“Most of the time between launch and landing is actually waiting for the local lighting to be correct,” he said. “So basically we’re trying to land at a specific spot on the moon at a specific time, i.e., morning at this location.”

On Friday, he told reporters that the company faced “a whole lot of challenges that we’ve had to overcome” including “a lot of doubters.”

“When we started in Pittsburgh,” he said, referring to the company’s headquarters, “the idea of building a space company, much less one to go to the moon, was completely foreign and alien. And folks certainly and literally laughed at the concept.”

He said he was well aware of the difficulty of landing on the moon and of the past failures of so many other attempts. “It will be exciting, nail-biting and terrifying all at once — a whole range of emotions,” he said. “If you look back in the course of history, only about half of those missions have been successful. And most of those have been funded by superpowers with vastly larger budgets than this mission has been granted. So it’s a really, really big challenge.”

Still, he said, “To be leading America back to the surface of the moon for the first time since Apollo is a momentous honor that we’re lucky to be to be a part of.”

NASA said Friday that the value of Astrobotic’s contract is $108 million.

A spokesperson for Intuitive Machines said the company expects its spacecraft to touch down “approximately seven days after launch.” But it has said only that its launch date would come in mid-February, so it’s not clear which company will land first.

There are a number of other significant space events coming up in 2024.

On Jan. 19, the Japanese space agency intends to land a robotic vehicle on the moon, an outcome that would make Japan the fifth country to do so. But landing on the moon is risky — and many have tried and failed in the past. Last year, ispace, a Japanese company, lost a spacecraft as it attempted to land on the moon. Russia also lost a spacecraft attempting a lunar landing last year.

Axiom, a Houston-based company, intends to fly its third private astronaut mission to the space station on Jan. 17. And in February, SpaceX is set to launch its eighth crew rotation mission to the International Space Station.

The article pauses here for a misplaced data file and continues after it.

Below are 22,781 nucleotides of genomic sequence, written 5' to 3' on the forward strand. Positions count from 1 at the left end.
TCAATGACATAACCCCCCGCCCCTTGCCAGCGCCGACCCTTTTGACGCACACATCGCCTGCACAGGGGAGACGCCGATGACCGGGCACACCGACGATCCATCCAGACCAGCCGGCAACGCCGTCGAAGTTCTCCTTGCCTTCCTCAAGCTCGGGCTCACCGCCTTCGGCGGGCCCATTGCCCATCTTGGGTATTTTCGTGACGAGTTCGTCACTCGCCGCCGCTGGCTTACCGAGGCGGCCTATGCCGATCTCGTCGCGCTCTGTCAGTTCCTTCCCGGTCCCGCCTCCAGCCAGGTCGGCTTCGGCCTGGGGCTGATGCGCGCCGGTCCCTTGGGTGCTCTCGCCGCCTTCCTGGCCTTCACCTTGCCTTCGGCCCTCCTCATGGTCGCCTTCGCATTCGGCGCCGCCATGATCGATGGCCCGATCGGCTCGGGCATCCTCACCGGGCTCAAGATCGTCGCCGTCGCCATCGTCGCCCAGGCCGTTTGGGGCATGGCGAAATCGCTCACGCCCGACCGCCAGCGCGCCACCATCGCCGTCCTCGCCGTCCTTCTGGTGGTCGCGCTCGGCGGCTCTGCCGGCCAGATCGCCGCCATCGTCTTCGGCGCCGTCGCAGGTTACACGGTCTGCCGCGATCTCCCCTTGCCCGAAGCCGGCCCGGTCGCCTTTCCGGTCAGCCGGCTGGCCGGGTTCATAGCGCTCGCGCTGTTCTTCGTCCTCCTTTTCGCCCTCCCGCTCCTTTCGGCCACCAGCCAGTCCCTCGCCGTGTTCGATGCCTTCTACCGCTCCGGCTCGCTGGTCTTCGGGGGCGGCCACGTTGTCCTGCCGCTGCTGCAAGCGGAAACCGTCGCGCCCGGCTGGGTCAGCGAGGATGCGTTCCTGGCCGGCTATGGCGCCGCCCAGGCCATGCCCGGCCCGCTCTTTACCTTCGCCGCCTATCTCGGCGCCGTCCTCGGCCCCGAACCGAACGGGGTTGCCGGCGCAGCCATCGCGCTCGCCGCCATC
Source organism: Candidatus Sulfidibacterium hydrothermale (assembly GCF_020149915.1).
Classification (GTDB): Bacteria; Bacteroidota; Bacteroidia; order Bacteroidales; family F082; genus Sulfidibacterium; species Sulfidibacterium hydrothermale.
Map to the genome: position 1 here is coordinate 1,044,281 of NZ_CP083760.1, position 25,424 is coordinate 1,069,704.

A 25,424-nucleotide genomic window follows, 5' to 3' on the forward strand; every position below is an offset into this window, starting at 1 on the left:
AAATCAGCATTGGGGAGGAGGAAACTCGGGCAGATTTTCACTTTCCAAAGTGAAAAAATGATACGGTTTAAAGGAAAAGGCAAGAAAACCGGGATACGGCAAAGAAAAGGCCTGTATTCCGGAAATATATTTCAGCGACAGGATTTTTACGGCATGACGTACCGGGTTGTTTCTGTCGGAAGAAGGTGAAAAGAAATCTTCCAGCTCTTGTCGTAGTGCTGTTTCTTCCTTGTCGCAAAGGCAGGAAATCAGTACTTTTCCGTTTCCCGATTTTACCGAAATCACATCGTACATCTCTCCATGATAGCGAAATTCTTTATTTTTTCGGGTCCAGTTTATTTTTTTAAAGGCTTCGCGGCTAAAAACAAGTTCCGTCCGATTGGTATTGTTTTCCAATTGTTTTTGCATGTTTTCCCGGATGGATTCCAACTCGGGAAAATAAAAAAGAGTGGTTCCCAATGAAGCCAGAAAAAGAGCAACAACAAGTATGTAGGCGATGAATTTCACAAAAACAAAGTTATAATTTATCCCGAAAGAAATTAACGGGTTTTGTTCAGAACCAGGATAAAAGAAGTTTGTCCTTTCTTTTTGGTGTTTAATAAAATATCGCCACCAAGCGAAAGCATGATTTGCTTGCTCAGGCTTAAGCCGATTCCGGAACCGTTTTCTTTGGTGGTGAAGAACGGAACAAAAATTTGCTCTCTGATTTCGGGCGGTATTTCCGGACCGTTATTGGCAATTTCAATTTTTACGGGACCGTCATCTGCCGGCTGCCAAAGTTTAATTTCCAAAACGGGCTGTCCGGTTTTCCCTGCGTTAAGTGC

In April, Jared Isaacman, the billionaire entrepreneur who commissioned a private astronaut mission aboard SpaceX’s Dragon capsule, also is scheduled to fly another all-civilian mission. This time, the crew would step outside Dragon to perform a spacewalk using pressure suits designed by SpaceX.

Also in April, Boeing is expected to launch a pair of NASA astronauts to the space station on the first crewed test flight of its Starliner spacecraft. If that is successful, it would finally give NASA a way besides SpaceX to get its astronauts to space. Boeing, which was granted a contract to ferry astronauts to the space station in 2014, at the same time as SpaceX, has faced years of setbacks and delays and has yet to fly with crew, something SpaceX has done several times.

SpaceX launched a record 98 rockets to orbit in 2023 and is looking to launch as many as 144 this year, as it continues to put up its Starlink internet satellite constellation.

Planned space missions in 2024

Jan. 8 — ULA plans to launch an Astrobotic spacecraft to the moon aboard a Vulcan rocket powered by engines manufactured by Blue Origin.

Jan. 17 — Axiom plans to launch a group of private citizens to the International Space Station aboard a SpaceX rocket, Axiom’s third charter mission to the space station.

Jan. 19 — The Japanese space agency plans to land a robotic vehicle on the moon.

February — SpaceX is set to launch its eighth crew rotation mission to the International Space Station.

Mid-February — Intuitive Machines plans to launch its spacecraft to the moon aboard a SpaceX booster.

April — SpaceX plans to launch a crew of private astronauts on a mission to orbit the Earth, chartered by entrepreneur and philanthropist Jared Isaacman, that is expected to include a spacewalk.

April — Boeing is expected to launch a crew to the International Space Station on its long-delayed Starliner capsule.